. . . Congress set mandates for fuel ethanol far in excess of what the market safely and economically can use.We have lots of natural gas, which burns cleaner than gasoline and doesn't "burn food." Perhaps this idiotic "Renewable Fuel Standards" effort is a backhanded way to encourage the market to expand NG availability for cars and truck and to help vehicle owners make the switch. Probably not,though, considering the source of the legislation.
It did so under political pressure from agricultural interests. The ethanol mandate has been great for growers and distillers of corn.
For anyone else who buys fuel or food, it costs too much. And it will get worse.
The statutory requirement for ethanol from grain soon will exceed the gasoline market's capacity to use it at normal blending levels. Refiners and other blenders must buy credits to make up the difference. Prices of the credits are rising.
Meanwhile, a requirement for ethanol from cellulose is phasing in, although that material remains scarce. Blenders unable to meet sales mandates must pay fines.
Producers of gasoline thus face rapidly rising costs and have a growing incentive to export product rather than sell it domestically. Rising costs and diminished supply promise increasing prices at the pump.
The program is a disaster—and not because ethanol is bad stuff. It's a disaster because Congress, in order to make those grain growers and distillers happy —meaning rich— tried to outwit the market.
This never works. And it's inevitably corrupt.
A bipartisan bill to repeal the Renewable Fuel Standard, as this fiasco is known, was introduced in the House in April. Now a group of Democrats and Republicans has introduced similar legislation in the Senate.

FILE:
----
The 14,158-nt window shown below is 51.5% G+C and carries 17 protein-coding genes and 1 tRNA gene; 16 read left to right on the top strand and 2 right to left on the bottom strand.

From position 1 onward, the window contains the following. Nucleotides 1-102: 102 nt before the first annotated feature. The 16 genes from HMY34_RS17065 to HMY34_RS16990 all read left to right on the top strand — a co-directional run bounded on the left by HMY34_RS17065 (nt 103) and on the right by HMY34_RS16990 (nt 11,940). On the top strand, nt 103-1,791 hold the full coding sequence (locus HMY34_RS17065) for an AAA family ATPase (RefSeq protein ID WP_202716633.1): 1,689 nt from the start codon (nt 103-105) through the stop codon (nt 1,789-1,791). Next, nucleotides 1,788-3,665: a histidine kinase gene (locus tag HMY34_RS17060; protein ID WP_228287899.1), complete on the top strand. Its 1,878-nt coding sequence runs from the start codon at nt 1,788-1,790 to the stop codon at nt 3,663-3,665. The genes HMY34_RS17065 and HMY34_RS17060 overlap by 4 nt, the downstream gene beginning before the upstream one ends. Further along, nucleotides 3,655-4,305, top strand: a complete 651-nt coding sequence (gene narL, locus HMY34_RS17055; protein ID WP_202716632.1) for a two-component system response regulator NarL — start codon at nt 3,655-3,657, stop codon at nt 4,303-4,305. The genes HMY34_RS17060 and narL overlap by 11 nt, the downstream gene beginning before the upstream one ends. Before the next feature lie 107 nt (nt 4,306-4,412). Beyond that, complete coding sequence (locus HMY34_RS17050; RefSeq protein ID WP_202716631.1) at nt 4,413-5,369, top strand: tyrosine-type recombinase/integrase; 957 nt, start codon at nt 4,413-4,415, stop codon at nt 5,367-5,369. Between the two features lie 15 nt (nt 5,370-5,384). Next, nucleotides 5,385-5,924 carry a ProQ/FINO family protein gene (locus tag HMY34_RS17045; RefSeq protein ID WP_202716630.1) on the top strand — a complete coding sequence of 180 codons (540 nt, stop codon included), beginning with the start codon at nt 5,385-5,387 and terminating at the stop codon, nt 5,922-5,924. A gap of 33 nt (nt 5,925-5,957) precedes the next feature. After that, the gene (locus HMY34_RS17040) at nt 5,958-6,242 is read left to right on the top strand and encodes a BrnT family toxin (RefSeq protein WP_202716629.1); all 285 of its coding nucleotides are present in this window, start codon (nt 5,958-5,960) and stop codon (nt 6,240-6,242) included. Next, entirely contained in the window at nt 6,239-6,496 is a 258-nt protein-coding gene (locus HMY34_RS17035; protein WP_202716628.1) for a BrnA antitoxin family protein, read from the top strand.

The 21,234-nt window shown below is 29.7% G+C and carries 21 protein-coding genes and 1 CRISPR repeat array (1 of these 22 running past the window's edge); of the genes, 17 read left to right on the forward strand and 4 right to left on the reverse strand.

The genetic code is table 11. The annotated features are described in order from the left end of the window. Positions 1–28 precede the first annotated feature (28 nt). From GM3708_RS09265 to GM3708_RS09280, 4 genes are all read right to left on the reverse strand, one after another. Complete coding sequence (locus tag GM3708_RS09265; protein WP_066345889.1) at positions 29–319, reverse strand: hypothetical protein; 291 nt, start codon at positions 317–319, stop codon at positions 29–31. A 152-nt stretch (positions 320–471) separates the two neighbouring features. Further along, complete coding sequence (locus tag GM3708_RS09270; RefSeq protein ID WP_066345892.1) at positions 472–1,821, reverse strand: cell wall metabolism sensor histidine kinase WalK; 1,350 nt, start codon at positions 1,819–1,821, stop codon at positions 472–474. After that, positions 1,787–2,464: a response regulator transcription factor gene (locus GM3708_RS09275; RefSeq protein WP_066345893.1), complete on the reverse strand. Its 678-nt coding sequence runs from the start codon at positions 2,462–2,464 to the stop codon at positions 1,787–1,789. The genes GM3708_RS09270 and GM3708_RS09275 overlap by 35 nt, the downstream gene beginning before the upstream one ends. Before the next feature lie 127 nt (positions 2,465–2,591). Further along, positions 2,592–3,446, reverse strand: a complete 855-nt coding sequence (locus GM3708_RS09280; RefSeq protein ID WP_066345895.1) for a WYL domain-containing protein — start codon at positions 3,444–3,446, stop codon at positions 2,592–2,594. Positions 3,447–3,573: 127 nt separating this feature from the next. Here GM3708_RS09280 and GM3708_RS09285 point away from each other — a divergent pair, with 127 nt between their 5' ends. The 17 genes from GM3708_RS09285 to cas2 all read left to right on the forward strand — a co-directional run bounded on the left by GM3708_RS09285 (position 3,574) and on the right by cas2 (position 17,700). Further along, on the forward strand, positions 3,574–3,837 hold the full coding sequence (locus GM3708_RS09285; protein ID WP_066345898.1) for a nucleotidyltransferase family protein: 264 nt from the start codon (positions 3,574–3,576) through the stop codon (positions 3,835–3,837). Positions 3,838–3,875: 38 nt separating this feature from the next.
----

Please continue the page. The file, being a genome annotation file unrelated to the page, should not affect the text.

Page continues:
With consumers in jeopardy, the end of the RFS can't happen soon enough.
It won't remove ethanol from gasoline. It will, however, bring the amount of food burned in US vehicle engines back to rational and affordable proportions.
According to an Exxon report, vehicles powered by natural gas have a 25% higher initial cost and is less "energy dense" so it may require more frequent fill-ups and other issues. However, these seem to be technological issues and I suspect that higher levels of production of NG vehicles would drive the price down and the availability of refill stations to expand. In addition, NG carries a lower price than gasoline so it is possible to recover the extra costs in a lifetime (unlike,say, with a hybrid car) . . . see here:
With so much supply that energy companies are pulling rigs out of the ground to cut back on production, natural gas is starting to look more appealing as a cheaper and cleaner alternative to gasoline and diesel.As much as I hate to agree with Boone Pickens NG may be the way to go. And it may help remove one more seed of corruption in Washington.